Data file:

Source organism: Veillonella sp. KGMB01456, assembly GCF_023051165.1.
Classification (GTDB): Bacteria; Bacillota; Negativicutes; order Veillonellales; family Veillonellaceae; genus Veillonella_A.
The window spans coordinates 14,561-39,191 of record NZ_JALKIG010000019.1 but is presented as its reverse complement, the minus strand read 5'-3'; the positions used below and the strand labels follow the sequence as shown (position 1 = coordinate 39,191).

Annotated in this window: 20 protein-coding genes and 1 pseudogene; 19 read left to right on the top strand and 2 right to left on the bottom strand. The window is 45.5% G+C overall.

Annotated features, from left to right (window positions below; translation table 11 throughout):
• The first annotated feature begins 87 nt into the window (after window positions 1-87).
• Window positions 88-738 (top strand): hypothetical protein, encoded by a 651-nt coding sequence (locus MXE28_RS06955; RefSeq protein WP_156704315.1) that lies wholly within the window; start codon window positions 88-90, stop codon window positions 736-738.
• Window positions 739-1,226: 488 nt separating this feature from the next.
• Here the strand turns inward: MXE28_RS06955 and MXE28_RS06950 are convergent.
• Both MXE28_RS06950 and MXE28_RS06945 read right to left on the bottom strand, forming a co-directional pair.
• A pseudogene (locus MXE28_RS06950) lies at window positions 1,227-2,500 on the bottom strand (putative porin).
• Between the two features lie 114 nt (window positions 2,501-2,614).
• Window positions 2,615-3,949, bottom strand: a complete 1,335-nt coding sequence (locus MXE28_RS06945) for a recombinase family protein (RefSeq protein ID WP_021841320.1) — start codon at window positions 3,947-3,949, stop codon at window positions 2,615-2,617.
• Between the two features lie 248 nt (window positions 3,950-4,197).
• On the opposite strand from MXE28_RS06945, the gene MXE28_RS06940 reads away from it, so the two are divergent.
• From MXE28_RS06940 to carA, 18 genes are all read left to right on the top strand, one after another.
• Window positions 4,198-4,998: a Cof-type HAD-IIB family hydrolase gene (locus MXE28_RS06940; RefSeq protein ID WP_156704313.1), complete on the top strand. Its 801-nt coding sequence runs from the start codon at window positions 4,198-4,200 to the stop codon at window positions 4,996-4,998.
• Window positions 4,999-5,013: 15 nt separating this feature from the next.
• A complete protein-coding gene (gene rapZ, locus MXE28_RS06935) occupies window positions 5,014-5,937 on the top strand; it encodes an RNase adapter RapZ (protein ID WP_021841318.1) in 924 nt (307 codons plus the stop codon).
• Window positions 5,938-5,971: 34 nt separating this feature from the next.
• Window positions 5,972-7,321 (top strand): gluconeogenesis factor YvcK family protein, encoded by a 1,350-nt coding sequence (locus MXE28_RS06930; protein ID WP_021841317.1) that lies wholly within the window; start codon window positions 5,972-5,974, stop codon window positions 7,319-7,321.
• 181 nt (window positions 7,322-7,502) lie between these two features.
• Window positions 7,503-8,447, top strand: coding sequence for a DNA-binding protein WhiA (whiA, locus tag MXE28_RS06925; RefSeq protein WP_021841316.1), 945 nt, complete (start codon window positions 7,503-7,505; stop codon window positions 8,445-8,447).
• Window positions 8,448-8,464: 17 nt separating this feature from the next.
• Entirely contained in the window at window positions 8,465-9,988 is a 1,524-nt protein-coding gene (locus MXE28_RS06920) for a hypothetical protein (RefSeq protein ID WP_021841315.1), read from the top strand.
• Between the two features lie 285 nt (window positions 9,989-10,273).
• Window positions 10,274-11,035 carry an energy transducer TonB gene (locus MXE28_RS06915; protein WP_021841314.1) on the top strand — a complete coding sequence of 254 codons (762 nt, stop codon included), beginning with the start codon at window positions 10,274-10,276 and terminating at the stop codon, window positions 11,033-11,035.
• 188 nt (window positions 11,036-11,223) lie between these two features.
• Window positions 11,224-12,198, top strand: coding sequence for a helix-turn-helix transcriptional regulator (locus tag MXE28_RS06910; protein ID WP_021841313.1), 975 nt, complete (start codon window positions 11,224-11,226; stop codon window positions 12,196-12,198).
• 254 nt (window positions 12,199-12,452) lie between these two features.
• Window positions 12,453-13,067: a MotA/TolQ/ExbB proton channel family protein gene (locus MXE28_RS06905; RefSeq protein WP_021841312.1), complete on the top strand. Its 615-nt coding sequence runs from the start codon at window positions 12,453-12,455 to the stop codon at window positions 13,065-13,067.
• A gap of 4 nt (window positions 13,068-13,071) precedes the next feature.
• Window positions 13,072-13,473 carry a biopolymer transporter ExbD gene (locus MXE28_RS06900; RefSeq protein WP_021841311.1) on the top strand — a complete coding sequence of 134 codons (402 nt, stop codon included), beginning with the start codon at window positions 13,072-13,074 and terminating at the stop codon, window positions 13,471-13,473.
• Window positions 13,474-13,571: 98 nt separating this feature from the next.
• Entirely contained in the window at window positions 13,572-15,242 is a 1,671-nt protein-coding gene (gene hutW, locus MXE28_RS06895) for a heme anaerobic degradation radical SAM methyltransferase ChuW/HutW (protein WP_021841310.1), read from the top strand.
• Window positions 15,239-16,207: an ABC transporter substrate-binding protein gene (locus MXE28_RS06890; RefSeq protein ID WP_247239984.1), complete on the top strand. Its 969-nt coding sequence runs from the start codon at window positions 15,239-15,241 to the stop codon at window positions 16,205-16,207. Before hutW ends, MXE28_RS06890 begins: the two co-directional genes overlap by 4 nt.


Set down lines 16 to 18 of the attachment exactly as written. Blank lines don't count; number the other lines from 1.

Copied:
• From MXE28_RS06940 to carA, 18 genes are all read left to right on the top strand, one after another.
• Window positions 4,198-4,998: a Cof-type HAD-IIB family hydrolase gene (locus MXE28_RS06940; RefSeq protein ID WP_156704313.1), complete on the top strand. Its 801-nt coding sequence runs from the start codon at window positions 4,198-4,200 to the stop codon at window positions 4,996-4,998.
• Window positions 4,999-5,013: 15 nt separating this feature from the next.